Selso the seal heads south – part two

After spending three months in recovery at Bayworld Aquarium in Port Elizabeth after once again stranding on a beach, Selso the seal was released on 27 February, 50 nautical miles off the Eastern Cape coastline, from where he will head for Antarctica.

Earlier in the day, blood and DNA samples were taken and his refurbished satellite tag was reattached to his head. As it did previously when Selso was released after a previous stranding and rehabilitation, the tag is expected to transmit daily information detailing his position and feeding pattern over the next 10 months as he heads towards Antarctica.

Selso looks out to sea from his crate before his release off the continental shelf

Selso’s first 11 months at sea post-rehabilitation at Sea World saw him covering a distance of more than 8 000km. He was initially released on 18 January 2014, 45 nautical miles off Port Elizabeth, and travelled southwards at a leisurely pace, reaching the Antarctic shelf four months after first entering the water. 

After spending a week feeding in the rich, yet freezing, Antarctic waters, he turned around and headed straight back towards South Africa, stopping off for two days on Marion Island.

On 15 November 2014 Selso came ashore in the Cape Recife Nature Reserve close to Port Elizabeth’s Bayworld Aquarium. Having begun his annual moult he was a bedraggled, sorry sight lying motionless on the sand in the howling wind. Apart from moulting, he had lost weight and the valuable satellite tag on his head was about to fall off.

How fortuitous it was that the Bayworld scientists were able to retrieve the satellite tag from his head, as it contained invaluable information recorded every four minutes along the seal's incredible journey. Information such as how deep and how long Selso dived, where he spent his time, and the reasons he fished where he did. It even recorded the ocean temperature every four minutes.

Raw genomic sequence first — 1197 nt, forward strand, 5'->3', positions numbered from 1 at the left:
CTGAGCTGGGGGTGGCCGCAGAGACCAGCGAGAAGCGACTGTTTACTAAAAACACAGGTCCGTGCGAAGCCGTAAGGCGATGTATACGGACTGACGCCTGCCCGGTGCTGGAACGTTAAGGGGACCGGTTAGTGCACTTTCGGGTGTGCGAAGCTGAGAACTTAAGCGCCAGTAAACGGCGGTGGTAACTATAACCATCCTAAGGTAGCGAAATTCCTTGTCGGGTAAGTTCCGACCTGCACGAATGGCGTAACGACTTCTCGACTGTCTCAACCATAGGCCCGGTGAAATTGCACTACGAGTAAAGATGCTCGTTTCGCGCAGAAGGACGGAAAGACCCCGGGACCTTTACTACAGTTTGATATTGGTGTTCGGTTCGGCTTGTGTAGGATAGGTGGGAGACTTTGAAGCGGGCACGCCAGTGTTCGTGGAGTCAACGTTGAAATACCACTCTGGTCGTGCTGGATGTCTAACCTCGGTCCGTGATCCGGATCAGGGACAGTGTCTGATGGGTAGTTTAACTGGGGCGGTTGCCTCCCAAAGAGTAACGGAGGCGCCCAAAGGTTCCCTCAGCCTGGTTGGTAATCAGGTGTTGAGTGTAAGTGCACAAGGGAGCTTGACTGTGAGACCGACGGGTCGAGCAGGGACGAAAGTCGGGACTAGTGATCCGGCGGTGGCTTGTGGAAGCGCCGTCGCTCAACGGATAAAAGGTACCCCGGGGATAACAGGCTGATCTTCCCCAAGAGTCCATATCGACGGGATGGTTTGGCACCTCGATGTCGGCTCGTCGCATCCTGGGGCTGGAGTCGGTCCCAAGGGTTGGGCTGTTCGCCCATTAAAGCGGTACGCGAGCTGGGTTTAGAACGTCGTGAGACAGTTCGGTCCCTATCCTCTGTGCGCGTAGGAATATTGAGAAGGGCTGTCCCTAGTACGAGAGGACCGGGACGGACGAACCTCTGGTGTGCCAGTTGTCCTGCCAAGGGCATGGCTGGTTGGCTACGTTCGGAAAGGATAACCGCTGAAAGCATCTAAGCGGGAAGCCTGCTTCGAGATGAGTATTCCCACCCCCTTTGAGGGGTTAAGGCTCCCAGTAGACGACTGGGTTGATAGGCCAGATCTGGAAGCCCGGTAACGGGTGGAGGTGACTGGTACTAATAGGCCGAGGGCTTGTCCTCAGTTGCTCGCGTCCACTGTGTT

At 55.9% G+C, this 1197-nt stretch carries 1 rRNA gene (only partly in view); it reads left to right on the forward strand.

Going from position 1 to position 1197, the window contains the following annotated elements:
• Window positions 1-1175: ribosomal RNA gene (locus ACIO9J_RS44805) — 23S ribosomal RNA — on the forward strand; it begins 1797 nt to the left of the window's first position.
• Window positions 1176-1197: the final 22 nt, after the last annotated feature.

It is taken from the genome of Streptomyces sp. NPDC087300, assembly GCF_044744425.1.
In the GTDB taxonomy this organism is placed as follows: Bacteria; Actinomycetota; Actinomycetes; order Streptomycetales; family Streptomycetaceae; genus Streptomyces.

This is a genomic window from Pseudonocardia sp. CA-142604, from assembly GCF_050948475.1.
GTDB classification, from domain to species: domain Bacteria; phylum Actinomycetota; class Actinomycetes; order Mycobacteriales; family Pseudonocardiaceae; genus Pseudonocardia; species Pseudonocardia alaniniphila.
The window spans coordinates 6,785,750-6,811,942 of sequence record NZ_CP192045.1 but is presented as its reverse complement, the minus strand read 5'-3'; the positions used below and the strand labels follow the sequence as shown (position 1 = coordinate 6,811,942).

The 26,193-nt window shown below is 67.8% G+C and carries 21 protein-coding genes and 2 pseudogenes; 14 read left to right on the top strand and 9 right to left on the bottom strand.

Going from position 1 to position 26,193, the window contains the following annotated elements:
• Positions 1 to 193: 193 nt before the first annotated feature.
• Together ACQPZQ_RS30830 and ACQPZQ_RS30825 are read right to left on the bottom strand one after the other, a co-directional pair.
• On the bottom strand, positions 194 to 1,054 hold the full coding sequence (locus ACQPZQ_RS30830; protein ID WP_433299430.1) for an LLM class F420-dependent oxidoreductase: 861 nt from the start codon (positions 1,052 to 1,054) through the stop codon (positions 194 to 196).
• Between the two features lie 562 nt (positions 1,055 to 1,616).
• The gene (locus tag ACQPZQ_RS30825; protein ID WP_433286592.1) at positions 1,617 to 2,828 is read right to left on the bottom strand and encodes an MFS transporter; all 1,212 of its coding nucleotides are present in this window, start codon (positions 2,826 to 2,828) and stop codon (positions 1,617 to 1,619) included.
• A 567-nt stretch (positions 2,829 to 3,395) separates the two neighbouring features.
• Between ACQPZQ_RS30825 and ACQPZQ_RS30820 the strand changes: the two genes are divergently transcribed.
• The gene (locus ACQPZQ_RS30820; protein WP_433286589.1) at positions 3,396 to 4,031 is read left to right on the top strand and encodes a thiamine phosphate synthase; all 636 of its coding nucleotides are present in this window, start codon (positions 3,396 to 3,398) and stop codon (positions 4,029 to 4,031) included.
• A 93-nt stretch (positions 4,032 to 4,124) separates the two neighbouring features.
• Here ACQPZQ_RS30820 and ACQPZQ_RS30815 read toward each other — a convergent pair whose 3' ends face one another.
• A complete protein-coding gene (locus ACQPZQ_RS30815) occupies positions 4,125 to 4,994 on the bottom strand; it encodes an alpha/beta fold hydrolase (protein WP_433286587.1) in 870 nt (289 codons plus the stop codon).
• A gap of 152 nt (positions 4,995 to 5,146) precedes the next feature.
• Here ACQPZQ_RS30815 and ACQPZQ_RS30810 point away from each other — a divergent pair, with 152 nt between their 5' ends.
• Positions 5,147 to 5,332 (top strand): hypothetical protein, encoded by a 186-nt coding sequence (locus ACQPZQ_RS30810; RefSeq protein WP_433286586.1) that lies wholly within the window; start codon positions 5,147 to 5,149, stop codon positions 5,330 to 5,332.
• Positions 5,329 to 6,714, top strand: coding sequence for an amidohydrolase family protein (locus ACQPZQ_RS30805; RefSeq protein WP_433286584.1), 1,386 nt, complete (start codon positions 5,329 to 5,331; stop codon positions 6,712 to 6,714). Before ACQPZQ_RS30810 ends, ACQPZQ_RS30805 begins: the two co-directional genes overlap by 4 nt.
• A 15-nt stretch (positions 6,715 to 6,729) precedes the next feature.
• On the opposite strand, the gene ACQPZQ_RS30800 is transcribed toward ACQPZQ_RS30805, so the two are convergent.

Selso's progress since his second release as charted by information from his satellite tracker

uShaka Sea World’s assistant curator, Colette Bodenstaff, was Selso’s principal caregiver when he spent seven months in rehabilitation at uShaka Sea World prior to his initial release, so she flew down to Port Elizabeth to assist Bayworld.

Colette observed Selso’s final weigh-in and blood and DNA samples being taken before he was gently encouraged into the waiting transportation crate. The trip to the harbour was without incident and soon they were on their way out to sea.

After two-and-a-half hours travelling out to sea they finally reached the continental shelf, an ideal release site for southern elephant seals as it features depths of up to 2 000m.

“Unlike the first time we released Selso from an MSC cruise ship and he entered the water head first, this time Selso turned around in his crate and entered the water backwards,” said Colette.

Colette recalled the day 20 months ago when she received a message from a concerned member of the public who saw a “strange-looking” seal lying on a beach in KwaZulu-Natal. 

She immediately went to the seal's rescue and fell hopelessly in love with his huge imploring eyes. "My wish for Selso is that he will enjoy many more adventures at sea and that we will be able to continue to follow his escapades via satellite," said Colette.

Judging by his behaviour, it seems Selso has fallen in love with his carers in South Africa. Time will tell whether he returns to South African shores for a third visit.

Read about Selso's previous adventures below:

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